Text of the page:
That's probably due to the nature of the two economic downturns. The Great Recession was the result of a banking collapse and credit crunch that made it more difficult for startups to borrow money. That's not been the case this time around, thankfully, and the recovery should be relatively quick once the acute public health crisis is behind us.

Economic data aside, the number of new businesses might also say something positive about America's resilience in the face of a once-per-century catastrophe. Yes, unemployment, depression, and suicide rates are rising. Still, starting a business is a fundamentally optimistic endeavor—a bet that things will get better and that there is money to be made in doing so—and more Americans than ever before are taking that shot right now.

NEXT: Supreme Court Considers Whether Trump Can Block Immigrants From Census Counts

Coronavirus Census Entrepreneurship Creative Destruction Jobs Economic Growth

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48 responses to “Americans Are Starting a Staggering Number of Businesses During the COVID-19 Pandemic

  1. He predicted that the “gales of creative destruction” would blow through the U.S. economy as the recovery kicked in.

    Not if cronies in existing businesses can nudge nudge wink wink the government into protecting them.

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  2. How many of these business’s were started after bankrupting, looting and way over-leveraging their last one due to the pandemic? Also those closures that you reference were going to grow no matter what it can’t be overstated how many people are in the red or zombieing along hemorrhaging money or taking loans for some kind of post pandemic boost that will never come from the last lockdown. The level of how badly main street is getting fucked right now is can’t be overstated.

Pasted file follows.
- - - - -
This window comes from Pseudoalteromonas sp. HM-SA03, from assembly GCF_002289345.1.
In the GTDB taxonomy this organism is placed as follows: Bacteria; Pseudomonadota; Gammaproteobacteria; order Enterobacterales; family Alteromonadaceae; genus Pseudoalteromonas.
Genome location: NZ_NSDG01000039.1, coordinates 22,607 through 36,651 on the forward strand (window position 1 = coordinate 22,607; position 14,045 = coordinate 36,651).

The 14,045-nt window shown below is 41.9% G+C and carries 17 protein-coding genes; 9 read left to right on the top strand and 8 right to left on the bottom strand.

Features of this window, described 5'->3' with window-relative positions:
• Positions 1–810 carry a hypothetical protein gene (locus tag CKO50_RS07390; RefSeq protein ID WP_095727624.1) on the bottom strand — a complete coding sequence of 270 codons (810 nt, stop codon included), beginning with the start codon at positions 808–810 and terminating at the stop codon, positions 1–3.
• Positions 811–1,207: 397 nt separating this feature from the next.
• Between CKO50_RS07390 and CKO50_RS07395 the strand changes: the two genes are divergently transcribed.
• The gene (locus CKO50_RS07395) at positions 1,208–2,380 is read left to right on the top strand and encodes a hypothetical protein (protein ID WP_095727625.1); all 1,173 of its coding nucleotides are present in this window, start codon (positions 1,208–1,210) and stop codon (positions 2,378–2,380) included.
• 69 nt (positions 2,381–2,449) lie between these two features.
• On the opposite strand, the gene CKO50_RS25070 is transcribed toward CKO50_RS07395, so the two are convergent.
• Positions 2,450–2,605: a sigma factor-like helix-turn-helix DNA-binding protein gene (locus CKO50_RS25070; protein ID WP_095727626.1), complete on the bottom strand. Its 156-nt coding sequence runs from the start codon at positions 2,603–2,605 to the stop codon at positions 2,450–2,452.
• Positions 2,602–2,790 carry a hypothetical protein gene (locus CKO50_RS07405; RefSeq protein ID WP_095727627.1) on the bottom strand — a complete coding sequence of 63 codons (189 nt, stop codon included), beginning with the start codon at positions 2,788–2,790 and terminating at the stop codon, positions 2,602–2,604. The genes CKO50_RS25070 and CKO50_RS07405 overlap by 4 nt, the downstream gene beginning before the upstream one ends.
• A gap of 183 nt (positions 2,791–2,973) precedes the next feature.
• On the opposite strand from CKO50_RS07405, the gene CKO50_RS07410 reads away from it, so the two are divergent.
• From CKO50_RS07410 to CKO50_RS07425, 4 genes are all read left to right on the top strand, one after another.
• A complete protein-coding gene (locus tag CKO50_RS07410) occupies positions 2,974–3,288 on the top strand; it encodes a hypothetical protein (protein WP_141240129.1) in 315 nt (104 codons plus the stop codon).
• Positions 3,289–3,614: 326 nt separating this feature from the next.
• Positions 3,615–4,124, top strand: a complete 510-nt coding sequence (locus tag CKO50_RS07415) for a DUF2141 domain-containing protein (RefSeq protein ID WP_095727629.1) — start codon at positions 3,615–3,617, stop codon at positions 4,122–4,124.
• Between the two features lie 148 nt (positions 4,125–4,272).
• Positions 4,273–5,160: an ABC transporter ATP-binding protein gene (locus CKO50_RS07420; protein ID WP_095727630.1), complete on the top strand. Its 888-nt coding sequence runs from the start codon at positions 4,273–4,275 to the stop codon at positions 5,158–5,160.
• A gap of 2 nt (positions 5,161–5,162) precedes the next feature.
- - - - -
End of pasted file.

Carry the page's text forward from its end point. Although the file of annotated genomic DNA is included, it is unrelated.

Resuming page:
1. But Boehm has The Party line to shill for.

  3. Imagine how many more businesses will be started during Trump’s second term 2021-2025.

  4. In a year that will be remembered for a deadly pandemic that shut down parts of the economy and cost millions of people their jobs

    The lockdown did that, not the virus, you motherfucking idiot.

    1. Boehm is a fucking asshat.

      1. Sadly, a solid majority seem to be the same kind of asshat these days.

        I am so fucking sick of people talking about this as if everything we have seen is just the natural consequence of a mildly to moderately severe respiratory virus. No, this is a choice that our supposed leaders made and forced on everyone. Evil fucking pieces of shit that they are.

        1. There need to be real personal consequences for these people when this shit is over with. Nuremberg like covid trials.

          1. Except we just allowed these people to steal absolute power.

        2. at least the economic sacrifices were worth the cost, as the virus is totally under control now…. oh wait.

        3. That’s not fucking everybody, zeb, it’s the corporate press (including Reason) drowning out or outright restricting other voices

          1. Oh, I know it’s not everybody and you are quite right. But I do think a majority is willing, if not happy, to follow along and not really question.

        4. SCREEEEEE!

          (Points at Zeb while making the Body-Snatched noise)

          1. Scariest movie I’ve ever seen

  5. Reason Koch trying to justify their future existence now that they are no longer libertarians.

  6. Thanks to the COVID-19 pandemic, many Americans found themselves with unexpected amounts of free time this year